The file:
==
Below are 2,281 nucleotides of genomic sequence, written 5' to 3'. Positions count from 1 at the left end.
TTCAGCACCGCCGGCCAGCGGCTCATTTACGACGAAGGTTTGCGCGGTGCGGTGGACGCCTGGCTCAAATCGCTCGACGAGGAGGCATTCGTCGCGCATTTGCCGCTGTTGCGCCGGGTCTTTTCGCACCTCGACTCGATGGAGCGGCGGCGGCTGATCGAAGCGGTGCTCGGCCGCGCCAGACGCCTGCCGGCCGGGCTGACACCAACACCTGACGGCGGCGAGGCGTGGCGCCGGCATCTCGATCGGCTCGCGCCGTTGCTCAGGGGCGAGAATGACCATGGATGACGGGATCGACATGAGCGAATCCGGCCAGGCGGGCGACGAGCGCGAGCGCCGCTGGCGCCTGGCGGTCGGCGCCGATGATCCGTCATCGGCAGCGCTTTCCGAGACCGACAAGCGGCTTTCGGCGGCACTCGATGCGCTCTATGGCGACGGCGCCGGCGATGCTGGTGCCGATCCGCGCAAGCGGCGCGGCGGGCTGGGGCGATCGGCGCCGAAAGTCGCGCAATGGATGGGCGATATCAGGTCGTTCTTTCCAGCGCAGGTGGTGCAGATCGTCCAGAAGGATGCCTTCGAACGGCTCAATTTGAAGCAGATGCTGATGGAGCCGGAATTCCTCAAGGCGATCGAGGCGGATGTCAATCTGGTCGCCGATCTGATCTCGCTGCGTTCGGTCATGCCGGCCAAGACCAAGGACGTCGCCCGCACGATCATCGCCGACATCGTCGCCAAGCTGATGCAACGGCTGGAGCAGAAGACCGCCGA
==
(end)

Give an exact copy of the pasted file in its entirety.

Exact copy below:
Below are 2,281 nucleotides of genomic sequence, written 5' to 3'. Positions count from 1 at the left end.
TTCAGCACCGCCGGCCAGCGGCTCATTTACGACGAAGGTTTGCGCGGTGCGGTGGACGCCTGGCTCAAATCGCTCGACGAGGAGGCATTCGTCGCGCATTTGCCGCTGTTGCGCCGGGTCTTTTCGCACCTCGACTCGATGGAGCGGCGGCGGCTGATCGAAGCGGTGCTCGGCCGCGCCAGACGCCTGCCGGCCGGGCTGACACCAACACCTGACGGCGGCGAGGCGTGGCGCCGGCATCTCGATCGGCTCGCGCCGTTGCTCAGGGGCGAGAATGACCATGGATGACGGGATCGACATGAGCGAATCCGGCCAGGCGGGCGACGAGCGCGAGCGCCGCTGGCGCCTGGCGGTCGGCGCCGATGATCCGTCATCGGCAGCGCTTTCCGAGACCGACAAGCGGCTTTCGGCGGCACTCGATGCGCTCTATGGCGACGGCGCCGGCGATGCTGGTGCCGATCCGCGCAAGCGGCGCGGCGGGCTGGGGCGATCGGCGCCGAAAGTCGCGCAATGGATGGGCGATATCAGGTCGTTCTTTCCAGCGCAGGTGGTGCAGATCGTCCAGAAGGATGCCTTCGAACGGCTCAATTTGAAGCAGATGCTGATGGAGCCGGAATTCCTCAAGGCGATCGAGGCGGATGTCAATCTGGTCGCCGATCTGATCTCGCTGCGTTCGGTCATGCCGGCCAAGACCAAGGACGTCGCCCGCACGATCATCGCCGACATCGTCGCCAAGCTGATGCAACGGCTGGAGCAGAAGACCGCCGA